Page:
The return of third baseman Jarrod Parks from back surgery gives the infield a good senior leader. Parks is a fine defender with a strong arm, and he also leads the team in hitting (.405).
Cohen said the Bulldogs are willing to sacrifice some offense in order to put their best defensive team on the field, but his hitters are doing a good job executing the team's plan at the plate.
"We're just a ground-ball, line-drive team, and if we hit ground balls right at people, we're going to struggle," Cohen said. "But of the 20 hits we had (Saturday), we had 11 groundball hits in the middle of the field, which is something we work so hard at. That's just something we've got to be able to do. But if we win, we're going to win close ballgames, and we're going to do it defensively and on the mound."
Cohen said he is not sure yet how good his team will be, but one thing is certain: It's much more competitive than it has been in the last three years, and it won't be a doormat in the suddenly wide-open SEC West.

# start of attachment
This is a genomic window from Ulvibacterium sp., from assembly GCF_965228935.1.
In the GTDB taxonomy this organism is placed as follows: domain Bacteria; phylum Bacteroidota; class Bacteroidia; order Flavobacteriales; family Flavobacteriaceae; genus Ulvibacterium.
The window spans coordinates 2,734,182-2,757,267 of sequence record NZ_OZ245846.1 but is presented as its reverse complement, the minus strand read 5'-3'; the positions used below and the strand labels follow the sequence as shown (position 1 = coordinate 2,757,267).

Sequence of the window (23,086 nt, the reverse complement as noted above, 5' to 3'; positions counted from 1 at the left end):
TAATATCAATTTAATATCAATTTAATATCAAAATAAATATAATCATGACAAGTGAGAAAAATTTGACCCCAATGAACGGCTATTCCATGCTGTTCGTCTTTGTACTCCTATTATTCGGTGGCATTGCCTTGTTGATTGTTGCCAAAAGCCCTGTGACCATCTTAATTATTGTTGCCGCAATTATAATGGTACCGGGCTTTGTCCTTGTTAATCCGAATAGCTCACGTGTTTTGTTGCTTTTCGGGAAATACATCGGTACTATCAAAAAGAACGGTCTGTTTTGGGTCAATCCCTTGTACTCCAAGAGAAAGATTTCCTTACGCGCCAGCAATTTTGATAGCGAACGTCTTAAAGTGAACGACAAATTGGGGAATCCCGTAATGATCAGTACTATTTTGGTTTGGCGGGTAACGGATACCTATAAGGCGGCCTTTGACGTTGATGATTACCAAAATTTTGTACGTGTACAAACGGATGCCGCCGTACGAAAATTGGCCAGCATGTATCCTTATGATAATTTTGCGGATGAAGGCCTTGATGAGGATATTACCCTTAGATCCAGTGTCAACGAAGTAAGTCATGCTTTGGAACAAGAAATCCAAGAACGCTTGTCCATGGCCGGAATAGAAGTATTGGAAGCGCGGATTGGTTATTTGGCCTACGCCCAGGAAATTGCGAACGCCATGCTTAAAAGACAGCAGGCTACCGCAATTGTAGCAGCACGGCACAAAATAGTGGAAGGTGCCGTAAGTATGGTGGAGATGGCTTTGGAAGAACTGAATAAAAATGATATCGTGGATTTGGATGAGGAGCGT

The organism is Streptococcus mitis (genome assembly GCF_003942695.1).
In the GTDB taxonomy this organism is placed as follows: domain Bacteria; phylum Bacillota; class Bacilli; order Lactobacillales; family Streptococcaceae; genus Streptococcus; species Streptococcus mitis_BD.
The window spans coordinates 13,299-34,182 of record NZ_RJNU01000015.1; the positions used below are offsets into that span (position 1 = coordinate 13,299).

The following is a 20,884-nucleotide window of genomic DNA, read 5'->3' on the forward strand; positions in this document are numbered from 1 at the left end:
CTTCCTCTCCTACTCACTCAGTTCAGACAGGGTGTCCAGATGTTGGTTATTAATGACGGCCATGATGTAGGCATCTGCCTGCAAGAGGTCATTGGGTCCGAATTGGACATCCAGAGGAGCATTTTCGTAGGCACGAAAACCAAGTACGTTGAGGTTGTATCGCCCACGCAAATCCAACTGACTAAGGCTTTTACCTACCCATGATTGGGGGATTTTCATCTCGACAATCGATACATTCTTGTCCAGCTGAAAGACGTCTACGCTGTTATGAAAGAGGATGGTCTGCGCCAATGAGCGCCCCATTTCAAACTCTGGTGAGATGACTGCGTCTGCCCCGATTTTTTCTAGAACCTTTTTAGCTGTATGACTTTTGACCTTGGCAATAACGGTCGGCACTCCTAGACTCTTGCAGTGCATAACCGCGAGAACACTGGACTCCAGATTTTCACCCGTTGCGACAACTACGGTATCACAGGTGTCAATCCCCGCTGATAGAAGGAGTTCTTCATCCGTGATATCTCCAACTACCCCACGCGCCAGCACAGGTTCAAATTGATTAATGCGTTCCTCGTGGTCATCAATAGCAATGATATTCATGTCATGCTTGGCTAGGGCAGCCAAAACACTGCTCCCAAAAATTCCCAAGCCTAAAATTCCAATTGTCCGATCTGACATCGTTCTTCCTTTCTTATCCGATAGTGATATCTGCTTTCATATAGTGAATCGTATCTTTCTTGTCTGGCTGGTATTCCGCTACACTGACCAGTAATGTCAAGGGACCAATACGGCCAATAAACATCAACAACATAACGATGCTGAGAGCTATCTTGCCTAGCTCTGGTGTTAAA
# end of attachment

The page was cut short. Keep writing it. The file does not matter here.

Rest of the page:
Strike Two: Good Knights
Like Mississippi State, Central Florida brought in a new coaching staff in the summer of 2008. Like the Bulldogs, the Knights brought in back-to-back strong recruiting classes the next two years. And like MSU, UCF is now reaping the rewards of its hard work.
Central Florida got off to a 16-4 start against a rather soft nonconference schedule, but the Knights made a statement this weekend, going on the road and winning two of three against perennial CUSA superpower Rice. Suddenly UCF is sitting pretty at 18-6—and like Mississippi State, a deeper pitching staff has a lot to do with the team's improvement.